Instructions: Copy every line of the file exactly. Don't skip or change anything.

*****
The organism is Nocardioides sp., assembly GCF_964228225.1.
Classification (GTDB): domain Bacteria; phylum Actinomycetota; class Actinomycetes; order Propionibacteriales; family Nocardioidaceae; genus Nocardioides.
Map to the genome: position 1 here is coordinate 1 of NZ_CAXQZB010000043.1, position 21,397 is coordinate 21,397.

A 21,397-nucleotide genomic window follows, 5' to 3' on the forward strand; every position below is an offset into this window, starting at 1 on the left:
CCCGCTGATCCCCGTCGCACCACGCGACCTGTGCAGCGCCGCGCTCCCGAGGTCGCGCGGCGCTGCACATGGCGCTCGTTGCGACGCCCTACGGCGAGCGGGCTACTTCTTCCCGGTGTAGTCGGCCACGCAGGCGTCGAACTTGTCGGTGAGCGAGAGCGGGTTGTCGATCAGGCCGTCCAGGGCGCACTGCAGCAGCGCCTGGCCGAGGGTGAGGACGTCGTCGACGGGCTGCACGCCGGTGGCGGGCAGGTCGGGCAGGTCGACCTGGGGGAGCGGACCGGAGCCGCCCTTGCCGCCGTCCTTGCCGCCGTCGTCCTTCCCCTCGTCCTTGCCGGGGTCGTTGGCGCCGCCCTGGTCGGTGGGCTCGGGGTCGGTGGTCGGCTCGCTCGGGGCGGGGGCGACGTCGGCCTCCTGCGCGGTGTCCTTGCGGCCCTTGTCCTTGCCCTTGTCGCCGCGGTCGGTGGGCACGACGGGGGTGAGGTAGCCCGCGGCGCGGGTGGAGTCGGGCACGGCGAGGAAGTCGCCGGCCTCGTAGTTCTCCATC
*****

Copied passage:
The organism is Nocardioides sp., assembly GCF_964228225.1.
Classification (GTDB): domain Bacteria; phylum Actinomycetota; class Actinomycetes; order Propionibacteriales; family Nocardioidaceae; genus Nocardioides.
Map to the genome: position 1 here is coordinate 1 of NZ_CAXQZB010000043.1, position 21,397 is coordinate 21,397.

A 21,397-nucleotide genomic window follows, 5' to 3' on the forward strand; every position below is an offset into this window, starting at 1 on the left:
CCCGCTGATCCCCGTCGCACCACGCGACCTGTGCAGCGCCGCGCTCCCGAGGTCGCGCGGCGCTGCACATGGCGCTCGTTGCGACGCCCTACGGCGAGCGGGCTACTTCTTCCCGGTGTAGTCGGCCACGCAGGCGTCGAACTTGTCGGTGAGCGAGAGCGGGTTGTCGATCAGGCCGTCCAGGGCGCACTGCAGCAGCGCCTGGCCGAGGGTGAGGACGTCGTCGACGGGCTGCACGCCGGTGGCGGGCAGGTCGGGCAGGTCGACCTGGGGGAGCGGACCGGAGCCGCCCTTGCCGCCGTCCTTGCCGCCGTCGTCCTTCCCCTCGTCCTTGCCGGGGTCGTTGGCGCCGCCCTGGTCGGTGGGCTCGGGGTCGGTGGTCGGCTCGCTCGGGGCGGGGGCGACGTCGGCCTCCTGCGCGGTGTCCTTGCGGCCCTTGTCCTTGCCCTTGTCGCCGCGGTCGGTGGGCACGACGGGGGTGAGGTAGCCCGCGGCGCGGGTGGAGTCGGGCACGGCGAGGAAGTCGCCGGCCTCGTAGTTCTCCATC